Doherty has put Antipodean selectors in a spin
Sunday 05 December 2010
Australia's bowlers worked hard to little effect. Overall the attack looked stronger than in Brisbane but their batsmen had let them down. At least the flingers pitched the ball up, attacked the stumps and remained strong despite the withering conditions but the English batsmen were imperturbable
All three speedsters bowled their hearts out. None of them carried as much baggage into the match as Mitchell Johnson would have. Ricky Ponting was able to throw them the ball confident that they would try to execute his plans. However, it was to no avail.
Moreover the plans were flawed. The Australians try too hard to accommodate different batsmen, setting pre-ordained fields designed to exploit technical flaws. It looks clever and everyone goes gaga when it succeeds but it is contrived and can put the bowler off his game. As often as not, it's wiser to let the flinger focus on his own skills.
If the pacemen held up their heads the twirler was found wanting. Xavier Doherty is not the answer to Australia's spin problem. Until he adds to his repertoire the selectors need to look elsewhere.
At present the lefty lacks the resources needed to trouble accomplished batsmen on docile pitches. He does not give the ball enough of a tweak or beat batsmen through the air or possess a withering change of pace or the shock delivery that sets top practitioners apart. Nor can he tie up an end.
Part of the reason England prospered on the opening day was that Graeme Swann was able to adjust his style to suit both pitch and position. His counterpart lacks that capability.Admittedly Swann is an old hand and the highest ranked spinner around. Doherty is a newcomer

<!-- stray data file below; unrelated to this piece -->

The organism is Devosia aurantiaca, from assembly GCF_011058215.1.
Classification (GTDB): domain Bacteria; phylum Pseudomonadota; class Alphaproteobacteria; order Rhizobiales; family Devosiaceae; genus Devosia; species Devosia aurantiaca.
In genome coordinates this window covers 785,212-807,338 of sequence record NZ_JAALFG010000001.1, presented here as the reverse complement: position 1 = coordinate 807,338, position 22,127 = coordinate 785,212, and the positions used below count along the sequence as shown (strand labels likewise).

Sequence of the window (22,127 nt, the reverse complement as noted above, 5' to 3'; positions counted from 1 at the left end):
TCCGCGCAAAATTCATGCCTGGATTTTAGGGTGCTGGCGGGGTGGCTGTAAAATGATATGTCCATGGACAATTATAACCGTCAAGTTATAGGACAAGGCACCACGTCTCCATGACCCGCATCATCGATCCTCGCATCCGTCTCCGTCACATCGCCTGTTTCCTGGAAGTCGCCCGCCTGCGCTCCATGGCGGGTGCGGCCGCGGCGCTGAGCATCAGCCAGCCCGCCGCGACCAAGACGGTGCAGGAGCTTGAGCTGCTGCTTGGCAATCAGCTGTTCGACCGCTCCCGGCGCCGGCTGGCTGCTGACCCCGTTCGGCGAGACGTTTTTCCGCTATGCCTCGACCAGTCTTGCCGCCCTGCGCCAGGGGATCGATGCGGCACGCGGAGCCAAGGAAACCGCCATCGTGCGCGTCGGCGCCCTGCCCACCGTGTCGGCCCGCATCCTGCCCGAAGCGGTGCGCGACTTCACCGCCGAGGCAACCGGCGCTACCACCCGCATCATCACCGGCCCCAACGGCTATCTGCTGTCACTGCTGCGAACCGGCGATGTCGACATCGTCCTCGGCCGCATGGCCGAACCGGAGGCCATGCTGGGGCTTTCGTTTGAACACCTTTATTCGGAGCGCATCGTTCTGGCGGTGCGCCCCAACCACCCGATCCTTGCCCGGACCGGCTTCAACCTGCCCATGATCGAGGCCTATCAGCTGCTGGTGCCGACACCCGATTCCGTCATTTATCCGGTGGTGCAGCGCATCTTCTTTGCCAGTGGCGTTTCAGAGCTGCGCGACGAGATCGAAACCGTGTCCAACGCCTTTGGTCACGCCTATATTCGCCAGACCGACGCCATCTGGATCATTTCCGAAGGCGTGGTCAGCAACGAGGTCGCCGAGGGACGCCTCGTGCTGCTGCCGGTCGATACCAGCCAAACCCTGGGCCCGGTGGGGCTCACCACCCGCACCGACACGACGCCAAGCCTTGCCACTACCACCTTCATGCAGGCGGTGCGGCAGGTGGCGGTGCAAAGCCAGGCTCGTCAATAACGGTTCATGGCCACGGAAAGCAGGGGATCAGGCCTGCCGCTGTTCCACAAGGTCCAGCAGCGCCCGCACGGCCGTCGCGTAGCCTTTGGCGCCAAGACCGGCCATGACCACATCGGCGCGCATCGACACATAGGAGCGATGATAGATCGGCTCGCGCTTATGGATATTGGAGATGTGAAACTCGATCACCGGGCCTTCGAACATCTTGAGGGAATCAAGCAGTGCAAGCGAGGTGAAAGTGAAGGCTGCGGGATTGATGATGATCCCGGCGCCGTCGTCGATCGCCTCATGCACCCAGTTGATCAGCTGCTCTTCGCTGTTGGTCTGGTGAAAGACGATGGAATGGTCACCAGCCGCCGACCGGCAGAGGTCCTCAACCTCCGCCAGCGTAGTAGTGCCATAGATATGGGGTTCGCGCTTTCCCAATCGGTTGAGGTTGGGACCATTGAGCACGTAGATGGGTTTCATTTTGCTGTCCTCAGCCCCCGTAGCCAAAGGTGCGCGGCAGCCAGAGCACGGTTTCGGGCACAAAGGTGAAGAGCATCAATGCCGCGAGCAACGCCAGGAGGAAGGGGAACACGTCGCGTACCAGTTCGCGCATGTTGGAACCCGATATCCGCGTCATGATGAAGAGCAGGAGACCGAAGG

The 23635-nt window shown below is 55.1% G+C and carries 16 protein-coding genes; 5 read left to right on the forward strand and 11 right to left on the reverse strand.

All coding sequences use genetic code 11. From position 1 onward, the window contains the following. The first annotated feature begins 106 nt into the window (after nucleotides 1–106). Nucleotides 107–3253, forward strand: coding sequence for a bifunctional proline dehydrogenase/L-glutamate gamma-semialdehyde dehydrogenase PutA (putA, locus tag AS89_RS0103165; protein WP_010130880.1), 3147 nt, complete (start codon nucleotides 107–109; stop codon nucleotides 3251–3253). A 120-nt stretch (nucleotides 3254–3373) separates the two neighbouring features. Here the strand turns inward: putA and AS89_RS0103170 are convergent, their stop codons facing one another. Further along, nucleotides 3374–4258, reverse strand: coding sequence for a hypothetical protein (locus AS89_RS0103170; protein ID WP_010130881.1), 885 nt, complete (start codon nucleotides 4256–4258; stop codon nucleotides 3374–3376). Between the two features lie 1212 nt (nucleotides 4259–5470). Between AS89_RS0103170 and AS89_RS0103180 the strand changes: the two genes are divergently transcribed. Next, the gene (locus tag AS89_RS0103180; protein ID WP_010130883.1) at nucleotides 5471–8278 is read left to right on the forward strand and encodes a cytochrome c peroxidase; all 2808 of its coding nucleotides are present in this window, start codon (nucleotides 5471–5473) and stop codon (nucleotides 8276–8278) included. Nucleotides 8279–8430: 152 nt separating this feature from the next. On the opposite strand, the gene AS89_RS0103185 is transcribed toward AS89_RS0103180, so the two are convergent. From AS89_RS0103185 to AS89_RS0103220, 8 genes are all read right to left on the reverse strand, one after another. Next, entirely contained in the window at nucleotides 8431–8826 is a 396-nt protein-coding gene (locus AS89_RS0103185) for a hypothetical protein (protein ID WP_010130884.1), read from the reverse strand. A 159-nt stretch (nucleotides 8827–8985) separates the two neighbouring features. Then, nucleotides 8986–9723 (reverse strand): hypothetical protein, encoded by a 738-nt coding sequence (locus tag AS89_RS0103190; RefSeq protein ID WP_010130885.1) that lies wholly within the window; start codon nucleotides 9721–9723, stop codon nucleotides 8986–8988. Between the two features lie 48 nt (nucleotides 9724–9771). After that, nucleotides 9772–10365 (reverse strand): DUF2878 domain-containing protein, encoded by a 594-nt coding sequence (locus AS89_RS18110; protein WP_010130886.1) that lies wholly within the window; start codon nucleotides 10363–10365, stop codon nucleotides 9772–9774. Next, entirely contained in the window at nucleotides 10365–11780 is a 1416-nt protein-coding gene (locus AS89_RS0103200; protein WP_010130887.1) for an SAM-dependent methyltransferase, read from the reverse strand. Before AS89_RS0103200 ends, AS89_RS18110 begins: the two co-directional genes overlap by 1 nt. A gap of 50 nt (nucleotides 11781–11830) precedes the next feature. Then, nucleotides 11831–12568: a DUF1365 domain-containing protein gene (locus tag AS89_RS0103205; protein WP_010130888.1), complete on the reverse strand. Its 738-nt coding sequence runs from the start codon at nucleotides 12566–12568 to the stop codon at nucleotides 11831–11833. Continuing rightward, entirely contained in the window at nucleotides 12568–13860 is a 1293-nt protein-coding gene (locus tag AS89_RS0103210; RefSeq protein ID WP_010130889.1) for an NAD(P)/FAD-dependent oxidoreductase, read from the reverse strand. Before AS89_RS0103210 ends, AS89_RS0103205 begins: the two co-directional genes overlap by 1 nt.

Not that the rookie has had much luck. Neither Test pitch has offered encouragement. To make matters worse the new-ball bowlers have not been taking wickets, so he begins against opponents already established at the crease. And it has been hot.
Doherty has been handicapped by curious field placements. He was asked to bowl to Jonathan Trott with a packed leg side and inevitably drove his deliveries into the pads thereby negating his spin. Nor was he protected at deep cover, a customary placement given the short square boundaries at this ground. Accordingly anything aimed a fraction wide could be productively dispatched.
Ricky Ponting's captaincy has been unsympathetic. Certainly he has been unable to nurture a spinner. The list of failures is getting longer. He tends to give them long spells at the wrong times and is reluctant to use them aggressively. Yesterday Doherty had one over in the morning and did not reappear until afternoon drinks.
Questions can also be asked about the quality of the local spin coaching. The advent of spin doctors does not seem to have improved the health of the patient. In that regard England has moved ahead with its innovative technology to measure revolutions put on the ball. Australia's "doctors" look more like snake oil salesmen.
Had all factors been in his favour Doherty might have fared better but he is not up to scratch. Nor has he been able to contribute in other areas. He dropped a difficult catch at The Gabba and ran himself out here.
Test cricketers are judged by the highest standards. Doherty falls short of that mark. His first 64 overs in Test cricket brought two wickets, both of them tailenders lashing out.
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